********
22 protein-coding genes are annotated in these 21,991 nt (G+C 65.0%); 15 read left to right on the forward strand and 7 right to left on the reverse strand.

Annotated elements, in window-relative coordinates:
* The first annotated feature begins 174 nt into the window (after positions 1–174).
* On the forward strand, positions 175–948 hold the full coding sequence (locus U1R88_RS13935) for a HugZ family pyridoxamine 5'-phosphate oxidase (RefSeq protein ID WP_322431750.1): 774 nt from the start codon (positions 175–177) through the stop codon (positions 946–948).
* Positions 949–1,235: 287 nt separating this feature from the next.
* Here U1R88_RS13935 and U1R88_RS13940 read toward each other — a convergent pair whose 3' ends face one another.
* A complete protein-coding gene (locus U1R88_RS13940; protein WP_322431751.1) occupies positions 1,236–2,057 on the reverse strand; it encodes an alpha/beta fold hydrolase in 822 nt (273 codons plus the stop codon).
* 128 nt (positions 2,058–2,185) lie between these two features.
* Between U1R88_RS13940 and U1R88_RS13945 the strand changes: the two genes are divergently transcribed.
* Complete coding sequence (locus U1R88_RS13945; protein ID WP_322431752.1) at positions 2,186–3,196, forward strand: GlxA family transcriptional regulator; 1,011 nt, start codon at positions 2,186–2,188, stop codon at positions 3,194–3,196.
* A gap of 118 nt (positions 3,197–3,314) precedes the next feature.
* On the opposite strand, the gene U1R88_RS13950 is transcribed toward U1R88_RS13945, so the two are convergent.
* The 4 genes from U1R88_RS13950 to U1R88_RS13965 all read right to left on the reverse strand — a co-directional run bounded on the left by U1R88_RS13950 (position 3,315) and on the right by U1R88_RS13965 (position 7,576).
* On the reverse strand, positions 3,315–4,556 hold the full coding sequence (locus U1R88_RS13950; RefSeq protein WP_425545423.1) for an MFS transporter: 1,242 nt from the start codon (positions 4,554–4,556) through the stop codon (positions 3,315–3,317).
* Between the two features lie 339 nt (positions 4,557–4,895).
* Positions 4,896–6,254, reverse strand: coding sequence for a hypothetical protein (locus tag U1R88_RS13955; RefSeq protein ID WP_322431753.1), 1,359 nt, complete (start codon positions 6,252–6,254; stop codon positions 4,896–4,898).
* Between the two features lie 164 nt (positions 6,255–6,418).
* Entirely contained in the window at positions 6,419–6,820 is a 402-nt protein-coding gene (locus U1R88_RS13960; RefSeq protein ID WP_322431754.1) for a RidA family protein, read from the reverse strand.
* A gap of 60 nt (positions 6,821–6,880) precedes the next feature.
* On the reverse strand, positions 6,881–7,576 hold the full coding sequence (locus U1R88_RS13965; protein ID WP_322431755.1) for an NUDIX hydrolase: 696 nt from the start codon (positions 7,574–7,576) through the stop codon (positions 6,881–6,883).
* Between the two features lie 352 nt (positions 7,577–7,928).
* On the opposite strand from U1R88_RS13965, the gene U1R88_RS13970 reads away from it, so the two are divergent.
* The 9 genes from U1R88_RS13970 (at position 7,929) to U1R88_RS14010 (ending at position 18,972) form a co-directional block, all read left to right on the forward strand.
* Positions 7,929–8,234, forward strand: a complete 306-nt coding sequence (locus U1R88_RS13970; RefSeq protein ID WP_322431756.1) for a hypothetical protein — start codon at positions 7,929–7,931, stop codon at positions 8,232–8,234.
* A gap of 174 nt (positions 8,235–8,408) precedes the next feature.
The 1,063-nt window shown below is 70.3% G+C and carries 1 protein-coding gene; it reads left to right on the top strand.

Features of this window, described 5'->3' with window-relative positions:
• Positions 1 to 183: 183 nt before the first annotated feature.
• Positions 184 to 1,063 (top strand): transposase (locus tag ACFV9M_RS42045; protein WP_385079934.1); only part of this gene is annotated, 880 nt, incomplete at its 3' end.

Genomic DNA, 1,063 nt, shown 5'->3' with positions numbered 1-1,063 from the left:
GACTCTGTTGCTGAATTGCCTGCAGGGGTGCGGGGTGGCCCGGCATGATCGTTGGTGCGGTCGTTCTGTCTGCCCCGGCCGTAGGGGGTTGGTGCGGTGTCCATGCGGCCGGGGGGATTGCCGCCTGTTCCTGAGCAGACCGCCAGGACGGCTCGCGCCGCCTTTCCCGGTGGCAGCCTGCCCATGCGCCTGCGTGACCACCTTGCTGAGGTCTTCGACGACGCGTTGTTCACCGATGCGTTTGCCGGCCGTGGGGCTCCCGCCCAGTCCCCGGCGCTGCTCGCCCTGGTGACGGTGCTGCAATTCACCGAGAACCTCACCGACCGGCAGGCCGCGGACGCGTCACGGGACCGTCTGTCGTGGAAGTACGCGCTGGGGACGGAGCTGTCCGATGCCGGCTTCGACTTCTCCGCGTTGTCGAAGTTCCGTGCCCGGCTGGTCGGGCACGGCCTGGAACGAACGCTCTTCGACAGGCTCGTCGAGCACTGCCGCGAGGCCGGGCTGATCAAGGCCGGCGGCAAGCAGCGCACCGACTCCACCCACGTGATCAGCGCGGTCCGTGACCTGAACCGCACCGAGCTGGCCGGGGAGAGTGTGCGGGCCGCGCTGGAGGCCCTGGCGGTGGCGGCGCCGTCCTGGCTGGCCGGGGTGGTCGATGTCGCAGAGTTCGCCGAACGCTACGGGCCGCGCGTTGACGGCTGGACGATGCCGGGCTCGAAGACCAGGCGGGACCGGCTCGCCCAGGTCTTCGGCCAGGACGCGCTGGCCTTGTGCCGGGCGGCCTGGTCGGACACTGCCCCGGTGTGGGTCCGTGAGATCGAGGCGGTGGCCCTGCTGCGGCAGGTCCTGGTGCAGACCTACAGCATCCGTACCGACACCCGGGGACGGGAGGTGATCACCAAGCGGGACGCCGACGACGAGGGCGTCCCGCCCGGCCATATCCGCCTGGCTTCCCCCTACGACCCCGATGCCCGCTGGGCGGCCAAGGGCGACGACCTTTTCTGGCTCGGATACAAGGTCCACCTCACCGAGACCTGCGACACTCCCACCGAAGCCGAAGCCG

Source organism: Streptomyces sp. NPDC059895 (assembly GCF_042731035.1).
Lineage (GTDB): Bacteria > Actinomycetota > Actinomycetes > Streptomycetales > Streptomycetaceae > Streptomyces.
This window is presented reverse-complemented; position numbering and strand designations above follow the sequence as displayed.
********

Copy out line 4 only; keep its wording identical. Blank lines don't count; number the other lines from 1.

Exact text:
* On the forward strand, positions 175–948 hold the full coding sequence (locus U1R88_RS13935) for a HugZ family pyridoxamine 5'-phosphate oxidase (RefSeq protein ID WP_322431750.1): 774 nt from the start codon (positions 175–177) through the stop codon (positions 946–948).